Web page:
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When David Edwards was listening to the radio last year, he didn’t realize the story he heard was going to change his life.
The story was about people in a rural area struggling because there wasn’t a grocery store nearby, which got him thinking of areas in Utah where houses had been built so quickly and so far out that a grocery store was 30 minutes or more away.
That was when he began working on the concept for the recently launched GoFresh Grocery, which is both an online grocery store and grocery delivery service currently delivering to Salt Lake City, Murray, Holladay, North Salt Lake and Bountiful.
“I think grocery delivery in general is going to be a real game changer and within a few years people will be shopping online,” Edwards said.
While the radio story had been all about rural areas, Edwards realized there were plenty of people in urban and suburban areas looking for different ways to shop. What he hadn’t realized when he started planning GoFresh was that “grocery delivery is a historically difficult problem.”
For most deliveries, there are between one and five items being delivered, he said. Whether from Amazon or Pizza Hut, it’s a relatively small amount being delivered. With grocery there are tens of thousands of items a customer can choose from and you have to be able to accurately and efficiently get those items delivered.
“I had no idea what I was getting into when I started,” Edwards said. “And when I got into it and started exploring it more deeply, it’s such an interesting, complicated problem and it represents a fun challenge. There’s a never-ending stream of possible improvements.”
With a background in transportational logistics and supply-chain management, it was a puzzle he enjoyed solving.
The puzzle got a little easier with the addition of two partners: his father, also David Edwards, and Weston Winegar, CEO of Winegar’s Supermarkets. Edwards said he approached several stores looking for suppliers. Winegar was enthusiastic and supportive of the vision of fresh, convenient shopping, Edwards said.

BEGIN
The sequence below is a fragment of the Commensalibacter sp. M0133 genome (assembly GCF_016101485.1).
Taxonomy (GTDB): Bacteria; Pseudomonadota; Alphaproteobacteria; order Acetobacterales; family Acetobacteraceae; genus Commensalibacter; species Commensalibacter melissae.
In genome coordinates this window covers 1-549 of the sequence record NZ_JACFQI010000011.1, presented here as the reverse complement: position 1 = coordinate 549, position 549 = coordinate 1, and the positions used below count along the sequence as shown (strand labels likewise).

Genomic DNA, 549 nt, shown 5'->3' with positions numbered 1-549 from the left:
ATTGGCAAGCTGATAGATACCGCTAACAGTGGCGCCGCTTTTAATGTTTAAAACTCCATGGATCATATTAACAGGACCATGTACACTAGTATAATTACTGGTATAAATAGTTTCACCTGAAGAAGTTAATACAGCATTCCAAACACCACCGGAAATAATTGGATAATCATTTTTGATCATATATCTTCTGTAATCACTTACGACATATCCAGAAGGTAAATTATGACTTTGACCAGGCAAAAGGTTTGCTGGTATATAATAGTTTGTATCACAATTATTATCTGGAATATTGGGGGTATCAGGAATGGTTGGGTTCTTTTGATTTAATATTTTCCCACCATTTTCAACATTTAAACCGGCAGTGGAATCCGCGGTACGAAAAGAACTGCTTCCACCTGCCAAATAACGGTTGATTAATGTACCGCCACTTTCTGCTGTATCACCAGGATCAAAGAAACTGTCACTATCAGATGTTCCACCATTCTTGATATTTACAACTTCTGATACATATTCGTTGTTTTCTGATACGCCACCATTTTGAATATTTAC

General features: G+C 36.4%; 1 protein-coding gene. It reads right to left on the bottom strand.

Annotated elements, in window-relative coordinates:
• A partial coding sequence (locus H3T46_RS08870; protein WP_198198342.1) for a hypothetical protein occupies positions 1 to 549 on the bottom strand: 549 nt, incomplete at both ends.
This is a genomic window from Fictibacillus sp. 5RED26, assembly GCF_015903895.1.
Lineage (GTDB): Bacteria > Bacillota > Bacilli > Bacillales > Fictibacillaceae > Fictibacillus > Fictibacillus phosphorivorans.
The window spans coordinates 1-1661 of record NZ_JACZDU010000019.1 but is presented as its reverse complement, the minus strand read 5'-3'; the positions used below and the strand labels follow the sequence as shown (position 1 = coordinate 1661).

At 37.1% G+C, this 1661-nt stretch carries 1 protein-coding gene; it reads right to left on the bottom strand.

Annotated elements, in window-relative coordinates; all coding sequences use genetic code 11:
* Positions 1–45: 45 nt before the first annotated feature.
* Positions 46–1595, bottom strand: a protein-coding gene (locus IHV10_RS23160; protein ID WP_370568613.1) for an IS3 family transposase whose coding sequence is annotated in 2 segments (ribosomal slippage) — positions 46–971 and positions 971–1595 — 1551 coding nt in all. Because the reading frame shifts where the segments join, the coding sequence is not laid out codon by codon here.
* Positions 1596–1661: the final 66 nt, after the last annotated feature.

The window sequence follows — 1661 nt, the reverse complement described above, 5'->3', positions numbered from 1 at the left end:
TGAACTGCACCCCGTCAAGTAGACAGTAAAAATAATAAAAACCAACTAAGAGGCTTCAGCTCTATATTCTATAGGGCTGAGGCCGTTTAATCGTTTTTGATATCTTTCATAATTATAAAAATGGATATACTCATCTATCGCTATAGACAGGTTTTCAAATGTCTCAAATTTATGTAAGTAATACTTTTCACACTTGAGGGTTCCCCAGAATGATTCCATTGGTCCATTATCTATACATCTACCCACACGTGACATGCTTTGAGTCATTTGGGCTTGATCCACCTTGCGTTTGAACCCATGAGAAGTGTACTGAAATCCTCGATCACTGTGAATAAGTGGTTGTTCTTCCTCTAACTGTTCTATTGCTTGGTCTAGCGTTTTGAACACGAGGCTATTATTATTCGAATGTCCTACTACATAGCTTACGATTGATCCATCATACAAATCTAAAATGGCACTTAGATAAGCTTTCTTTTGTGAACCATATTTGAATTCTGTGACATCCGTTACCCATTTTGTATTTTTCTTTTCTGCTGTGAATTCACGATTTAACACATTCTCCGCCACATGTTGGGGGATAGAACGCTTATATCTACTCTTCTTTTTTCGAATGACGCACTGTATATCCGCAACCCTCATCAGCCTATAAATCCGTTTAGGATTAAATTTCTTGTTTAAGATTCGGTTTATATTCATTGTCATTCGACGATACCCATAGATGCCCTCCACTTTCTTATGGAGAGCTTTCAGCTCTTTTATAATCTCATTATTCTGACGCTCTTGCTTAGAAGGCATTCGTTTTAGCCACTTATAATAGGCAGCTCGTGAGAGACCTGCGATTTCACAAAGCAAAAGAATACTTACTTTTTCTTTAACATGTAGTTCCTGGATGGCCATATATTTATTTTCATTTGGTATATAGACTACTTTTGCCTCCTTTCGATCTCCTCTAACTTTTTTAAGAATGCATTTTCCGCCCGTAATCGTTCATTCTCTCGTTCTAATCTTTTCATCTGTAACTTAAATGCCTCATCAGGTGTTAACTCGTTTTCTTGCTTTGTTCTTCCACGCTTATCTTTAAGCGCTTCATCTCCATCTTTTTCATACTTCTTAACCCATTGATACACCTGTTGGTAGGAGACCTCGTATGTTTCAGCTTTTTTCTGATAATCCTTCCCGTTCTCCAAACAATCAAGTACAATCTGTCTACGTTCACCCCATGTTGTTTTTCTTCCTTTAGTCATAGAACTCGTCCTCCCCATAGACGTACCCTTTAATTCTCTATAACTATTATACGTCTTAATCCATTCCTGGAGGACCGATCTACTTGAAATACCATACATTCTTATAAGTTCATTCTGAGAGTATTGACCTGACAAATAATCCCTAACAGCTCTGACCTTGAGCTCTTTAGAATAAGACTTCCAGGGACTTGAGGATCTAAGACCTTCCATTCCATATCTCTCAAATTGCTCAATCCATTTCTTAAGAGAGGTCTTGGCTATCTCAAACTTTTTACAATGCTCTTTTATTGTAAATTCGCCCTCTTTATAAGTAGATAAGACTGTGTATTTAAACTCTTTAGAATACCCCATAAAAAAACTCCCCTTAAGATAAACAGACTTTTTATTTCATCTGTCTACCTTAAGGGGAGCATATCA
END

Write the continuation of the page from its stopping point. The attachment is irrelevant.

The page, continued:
“We shared a vision of how grocery delivery would change the face of the grocery industry,” Edwards said. Winegar brings knowledge of the grocery business, as well as space and infrastructure, to support GoFresh. While the deliveries are still in limited areas across the Wasatch Front, Edwards said he and Winegar see the business and concept expanding and changing the industry.
The reasons people will begin choosing delivery are convenience and freshness, he said. GoFresh gives people the chance to shop from their computer, have groceries brought to their house if they are ill or have a delivery come hours after getting home from a trip, he said. Edwards said delivery also gives people fresher produce, baked goods and deli products because things are baked or cut the morning of delivery and produce comes directly from wholesalers.
While people may still have an idea delivery is only for the wealthy or those who can’t leave their homes, Edwards thinks that perception will change as more people begin using it.
“Grocery delivery is for everybody. That’s something a lot of people don’t realize. It has benefits for old and young, rich and poor. It can be something that becomes more of a universal way of shopping rather than something for niche markets like it might be considered right now.”
For more information, visit www.gofreshgrocery.com.